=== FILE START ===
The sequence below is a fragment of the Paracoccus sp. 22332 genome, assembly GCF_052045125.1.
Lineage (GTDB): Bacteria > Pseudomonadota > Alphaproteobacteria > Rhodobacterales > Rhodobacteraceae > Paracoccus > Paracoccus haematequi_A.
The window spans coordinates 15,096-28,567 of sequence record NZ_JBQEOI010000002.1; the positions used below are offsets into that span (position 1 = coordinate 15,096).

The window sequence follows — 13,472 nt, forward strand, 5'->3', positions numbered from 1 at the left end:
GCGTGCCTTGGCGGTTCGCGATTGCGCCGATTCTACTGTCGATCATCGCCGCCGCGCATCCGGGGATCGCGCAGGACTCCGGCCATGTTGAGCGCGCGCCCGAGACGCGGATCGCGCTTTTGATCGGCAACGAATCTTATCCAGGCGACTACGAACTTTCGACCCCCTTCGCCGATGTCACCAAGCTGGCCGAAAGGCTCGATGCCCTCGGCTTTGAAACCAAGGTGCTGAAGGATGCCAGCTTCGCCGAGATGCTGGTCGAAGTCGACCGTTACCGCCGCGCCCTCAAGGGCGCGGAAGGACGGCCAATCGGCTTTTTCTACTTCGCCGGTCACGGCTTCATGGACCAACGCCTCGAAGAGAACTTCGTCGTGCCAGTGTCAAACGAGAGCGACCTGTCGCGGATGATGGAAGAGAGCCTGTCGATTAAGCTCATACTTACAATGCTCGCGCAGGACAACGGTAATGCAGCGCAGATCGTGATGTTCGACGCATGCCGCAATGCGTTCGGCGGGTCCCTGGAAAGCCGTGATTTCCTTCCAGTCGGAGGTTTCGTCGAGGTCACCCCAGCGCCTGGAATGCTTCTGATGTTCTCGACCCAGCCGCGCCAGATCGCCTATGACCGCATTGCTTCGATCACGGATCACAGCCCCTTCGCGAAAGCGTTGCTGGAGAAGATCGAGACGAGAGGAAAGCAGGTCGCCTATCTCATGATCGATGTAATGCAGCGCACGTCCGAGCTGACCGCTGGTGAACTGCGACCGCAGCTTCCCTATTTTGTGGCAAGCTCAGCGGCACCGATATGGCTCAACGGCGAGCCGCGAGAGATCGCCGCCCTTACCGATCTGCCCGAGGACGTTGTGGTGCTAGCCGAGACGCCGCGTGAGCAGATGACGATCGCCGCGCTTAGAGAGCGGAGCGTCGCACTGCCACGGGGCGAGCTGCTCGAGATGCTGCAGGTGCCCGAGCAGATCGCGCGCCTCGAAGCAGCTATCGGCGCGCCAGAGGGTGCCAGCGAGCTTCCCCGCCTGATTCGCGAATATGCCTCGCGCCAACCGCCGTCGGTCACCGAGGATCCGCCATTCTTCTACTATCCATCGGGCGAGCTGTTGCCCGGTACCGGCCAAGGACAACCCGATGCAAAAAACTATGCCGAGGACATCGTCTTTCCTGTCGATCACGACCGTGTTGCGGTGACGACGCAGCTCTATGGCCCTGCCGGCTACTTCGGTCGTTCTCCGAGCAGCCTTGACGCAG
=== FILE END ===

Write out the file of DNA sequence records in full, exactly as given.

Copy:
The sequence below is a fragment of the Paracoccus sp. 22332 genome, assembly GCF_052045125.1.
Lineage (GTDB): Bacteria > Pseudomonadota > Alphaproteobacteria > Rhodobacterales > Rhodobacteraceae > Paracoccus > Paracoccus haematequi_A.
The window spans coordinates 15,096-28,567 of sequence record NZ_JBQEOI010000002.1; the positions used below are offsets into that span (position 1 = coordinate 15,096).

The window sequence follows — 13,472 nt, forward strand, 5'->3', positions numbered from 1 at the left end:
GCGTGCCTTGGCGGTTCGCGATTGCGCCGATTCTACTGTCGATCATCGCCGCCGCGCATCCGGGGATCGCGCAGGACTCCGGCCATGTTGAGCGCGCGCCCGAGACGCGGATCGCGCTTTTGATCGGCAACGAATCTTATCCAGGCGACTACGAACTTTCGACCCCCTTCGCCGATGTCACCAAGCTGGCCGAAAGGCTCGATGCCCTCGGCTTTGAAACCAAGGTGCTGAAGGATGCCAGCTTCGCCGAGATGCTGGTCGAAGTCGACCGTTACCGCCGCGCCCTCAAGGGCGCGGAAGGACGGCCAATCGGCTTTTTCTACTTCGCCGGTCACGGCTTCATGGACCAACGCCTCGAAGAGAACTTCGTCGTGCCAGTGTCAAACGAGAGCGACCTGTCGCGGATGATGGAAGAGAGCCTGTCGATTAAGCTCATACTTACAATGCTCGCGCAGGACAACGGTAATGCAGCGCAGATCGTGATGTTCGACGCATGCCGCAATGCGTTCGGCGGGTCCCTGGAAAGCCGTGATTTCCTTCCAGTCGGAGGTTTCGTCGAGGTCACCCCAGCGCCTGGAATGCTTCTGATGTTCTCGACCCAGCCGCGCCAGATCGCCTATGACCGCATTGCTTCGATCACGGATCACAGCCCCTTCGCGAAAGCGTTGCTGGAGAAGATCGAGACGAGAGGAAAGCAGGTCGCCTATCTCATGATCGATGTAATGCAGCGCACGTCCGAGCTGACCGCTGGTGAACTGCGACCGCAGCTTCCCTATTTTGTGGCAAGCTCAGCGGCACCGATATGGCTCAACGGCGAGCCGCGAGAGATCGCCGCCCTTACCGATCTGCCCGAGGACGTTGTGGTGCTAGCCGAGACGCCGCGTGAGCAGATGACGATCGCCGCGCTTAGAGAGCGGAGCGTCGCACTGCCACGGGGCGAGCTGCTCGAGATGCTGCAGGTGCCCGAGCAGATCGCGCGCCTCGAAGCAGCTATCGGCGCGCCAGAGGGTGCCAGCGAGCTTCCCCGCCTGATTCGCGAATATGCCTCGCGCCAACCGCCGTCGGTCACCGAGGATCCGCCATTCTTCTACTATCCATCGGGCGAGCTGTTGCCCGGTACCGGCCAAGGACAACCCGATGCAAAAAACTATGCCGAGGACATCGTCTTTCCTGTCGATCACGACCGTGTTGCGGTGACGACGCAGCTCTATGGCCCTGCCGGCTACTTCGGTCGTTCTCCGAGCAGCCTTGACGCAG